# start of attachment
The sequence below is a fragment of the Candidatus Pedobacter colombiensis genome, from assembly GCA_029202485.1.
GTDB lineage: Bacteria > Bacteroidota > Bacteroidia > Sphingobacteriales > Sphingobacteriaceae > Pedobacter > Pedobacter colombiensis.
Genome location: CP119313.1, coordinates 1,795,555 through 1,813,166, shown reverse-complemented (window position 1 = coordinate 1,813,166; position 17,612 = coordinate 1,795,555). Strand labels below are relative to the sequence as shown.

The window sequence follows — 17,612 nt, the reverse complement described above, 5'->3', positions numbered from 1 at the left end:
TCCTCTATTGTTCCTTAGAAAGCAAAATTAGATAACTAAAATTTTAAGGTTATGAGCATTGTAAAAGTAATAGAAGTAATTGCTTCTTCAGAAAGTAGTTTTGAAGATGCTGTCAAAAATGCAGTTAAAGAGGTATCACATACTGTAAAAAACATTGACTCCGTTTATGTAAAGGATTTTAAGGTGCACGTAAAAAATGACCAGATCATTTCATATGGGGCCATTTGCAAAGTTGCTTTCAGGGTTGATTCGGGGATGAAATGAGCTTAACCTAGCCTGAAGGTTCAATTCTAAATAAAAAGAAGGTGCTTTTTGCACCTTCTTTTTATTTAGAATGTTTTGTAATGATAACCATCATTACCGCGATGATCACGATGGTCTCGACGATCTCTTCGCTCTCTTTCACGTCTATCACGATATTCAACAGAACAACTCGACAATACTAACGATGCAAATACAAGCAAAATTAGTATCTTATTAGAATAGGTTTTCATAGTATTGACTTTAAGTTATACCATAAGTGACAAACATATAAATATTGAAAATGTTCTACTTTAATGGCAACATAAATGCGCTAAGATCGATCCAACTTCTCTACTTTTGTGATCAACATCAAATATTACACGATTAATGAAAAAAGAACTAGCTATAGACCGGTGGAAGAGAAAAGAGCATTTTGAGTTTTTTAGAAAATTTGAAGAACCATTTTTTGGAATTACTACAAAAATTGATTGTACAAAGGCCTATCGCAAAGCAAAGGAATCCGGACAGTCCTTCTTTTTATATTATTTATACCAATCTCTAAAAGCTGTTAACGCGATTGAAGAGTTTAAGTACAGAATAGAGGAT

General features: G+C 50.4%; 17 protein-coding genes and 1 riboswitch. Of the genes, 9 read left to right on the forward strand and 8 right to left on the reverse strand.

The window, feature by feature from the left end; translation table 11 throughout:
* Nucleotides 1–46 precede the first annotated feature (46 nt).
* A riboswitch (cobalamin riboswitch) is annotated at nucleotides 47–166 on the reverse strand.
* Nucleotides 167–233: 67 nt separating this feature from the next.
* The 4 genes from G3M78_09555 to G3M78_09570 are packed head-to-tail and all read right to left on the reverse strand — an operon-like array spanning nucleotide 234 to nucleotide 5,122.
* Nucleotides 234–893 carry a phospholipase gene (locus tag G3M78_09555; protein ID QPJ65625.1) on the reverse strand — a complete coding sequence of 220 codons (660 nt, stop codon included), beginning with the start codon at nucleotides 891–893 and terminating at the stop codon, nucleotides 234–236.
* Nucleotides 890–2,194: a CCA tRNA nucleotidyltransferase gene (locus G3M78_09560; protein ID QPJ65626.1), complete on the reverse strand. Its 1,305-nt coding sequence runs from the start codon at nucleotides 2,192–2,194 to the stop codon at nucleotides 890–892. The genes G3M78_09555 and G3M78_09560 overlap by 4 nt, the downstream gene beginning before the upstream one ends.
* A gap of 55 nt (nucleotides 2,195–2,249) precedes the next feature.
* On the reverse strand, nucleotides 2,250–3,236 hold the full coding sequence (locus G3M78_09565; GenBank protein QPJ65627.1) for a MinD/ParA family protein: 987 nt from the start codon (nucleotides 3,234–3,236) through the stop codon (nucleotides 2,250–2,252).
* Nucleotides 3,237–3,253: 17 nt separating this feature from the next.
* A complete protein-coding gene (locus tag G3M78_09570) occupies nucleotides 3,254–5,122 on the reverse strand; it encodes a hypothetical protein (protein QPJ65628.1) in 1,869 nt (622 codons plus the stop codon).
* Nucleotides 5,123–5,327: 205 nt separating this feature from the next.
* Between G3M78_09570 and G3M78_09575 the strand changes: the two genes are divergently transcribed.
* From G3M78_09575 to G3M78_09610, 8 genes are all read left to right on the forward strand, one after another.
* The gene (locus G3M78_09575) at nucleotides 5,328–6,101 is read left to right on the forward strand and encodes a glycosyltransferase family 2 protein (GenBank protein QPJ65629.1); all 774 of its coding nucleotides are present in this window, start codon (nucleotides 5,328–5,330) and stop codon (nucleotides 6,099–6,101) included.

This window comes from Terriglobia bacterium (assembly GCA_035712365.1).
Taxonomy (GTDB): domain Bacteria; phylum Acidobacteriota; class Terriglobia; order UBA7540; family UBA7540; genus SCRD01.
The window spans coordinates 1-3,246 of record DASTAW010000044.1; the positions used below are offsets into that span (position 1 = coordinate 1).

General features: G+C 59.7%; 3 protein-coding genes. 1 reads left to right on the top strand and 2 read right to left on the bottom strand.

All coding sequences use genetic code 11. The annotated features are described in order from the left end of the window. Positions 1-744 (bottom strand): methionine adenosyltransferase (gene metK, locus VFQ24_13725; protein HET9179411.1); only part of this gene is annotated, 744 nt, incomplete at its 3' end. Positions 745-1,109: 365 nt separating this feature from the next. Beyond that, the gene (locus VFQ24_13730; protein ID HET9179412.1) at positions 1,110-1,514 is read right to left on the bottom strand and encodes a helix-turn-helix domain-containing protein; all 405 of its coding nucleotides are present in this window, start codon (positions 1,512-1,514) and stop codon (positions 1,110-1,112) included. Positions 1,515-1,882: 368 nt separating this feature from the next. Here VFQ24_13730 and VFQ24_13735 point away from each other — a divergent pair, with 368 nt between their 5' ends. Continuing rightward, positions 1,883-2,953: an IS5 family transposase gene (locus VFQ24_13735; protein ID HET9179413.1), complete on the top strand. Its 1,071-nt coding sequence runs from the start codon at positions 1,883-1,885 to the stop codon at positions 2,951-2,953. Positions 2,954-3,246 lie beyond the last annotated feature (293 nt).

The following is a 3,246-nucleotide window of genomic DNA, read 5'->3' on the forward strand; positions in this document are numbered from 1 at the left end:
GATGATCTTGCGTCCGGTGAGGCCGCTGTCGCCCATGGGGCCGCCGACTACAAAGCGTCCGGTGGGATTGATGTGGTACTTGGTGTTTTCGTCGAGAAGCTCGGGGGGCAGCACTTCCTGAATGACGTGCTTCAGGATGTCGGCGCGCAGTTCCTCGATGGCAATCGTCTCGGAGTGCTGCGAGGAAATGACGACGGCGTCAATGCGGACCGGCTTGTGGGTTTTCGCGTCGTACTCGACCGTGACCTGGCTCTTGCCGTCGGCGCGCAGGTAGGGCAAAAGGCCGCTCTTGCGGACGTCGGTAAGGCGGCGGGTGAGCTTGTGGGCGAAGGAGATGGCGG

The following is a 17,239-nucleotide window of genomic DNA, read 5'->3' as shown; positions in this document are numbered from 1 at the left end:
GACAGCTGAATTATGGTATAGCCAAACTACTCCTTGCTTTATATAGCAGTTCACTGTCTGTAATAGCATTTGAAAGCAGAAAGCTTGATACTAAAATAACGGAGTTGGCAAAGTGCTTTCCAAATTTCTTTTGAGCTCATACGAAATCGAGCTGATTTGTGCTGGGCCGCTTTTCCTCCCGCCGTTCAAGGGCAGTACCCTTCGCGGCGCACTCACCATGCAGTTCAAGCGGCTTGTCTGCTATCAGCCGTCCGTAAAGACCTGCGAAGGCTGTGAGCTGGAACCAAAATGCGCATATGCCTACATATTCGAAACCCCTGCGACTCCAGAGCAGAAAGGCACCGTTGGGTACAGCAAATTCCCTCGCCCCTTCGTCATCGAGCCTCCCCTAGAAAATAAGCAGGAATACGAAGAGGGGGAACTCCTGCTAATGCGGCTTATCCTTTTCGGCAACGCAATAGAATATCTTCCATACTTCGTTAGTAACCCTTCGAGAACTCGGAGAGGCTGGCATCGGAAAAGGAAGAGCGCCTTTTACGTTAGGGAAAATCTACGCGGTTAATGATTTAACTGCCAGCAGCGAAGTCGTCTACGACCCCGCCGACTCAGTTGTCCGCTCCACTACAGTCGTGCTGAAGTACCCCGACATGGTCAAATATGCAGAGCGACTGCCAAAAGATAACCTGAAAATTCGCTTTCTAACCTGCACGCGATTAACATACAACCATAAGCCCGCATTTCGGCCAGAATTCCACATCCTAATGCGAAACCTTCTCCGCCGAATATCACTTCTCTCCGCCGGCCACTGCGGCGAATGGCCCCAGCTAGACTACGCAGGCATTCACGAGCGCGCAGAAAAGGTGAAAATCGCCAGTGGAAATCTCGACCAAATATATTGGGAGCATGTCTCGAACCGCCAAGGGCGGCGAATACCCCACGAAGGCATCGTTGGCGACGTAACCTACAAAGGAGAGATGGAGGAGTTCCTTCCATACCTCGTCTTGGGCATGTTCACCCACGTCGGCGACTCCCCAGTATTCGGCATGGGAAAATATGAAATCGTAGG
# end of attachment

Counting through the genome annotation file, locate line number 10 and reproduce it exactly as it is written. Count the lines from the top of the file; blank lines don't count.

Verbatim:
* Nucleotides 167–233: 67 nt separating this feature from the next.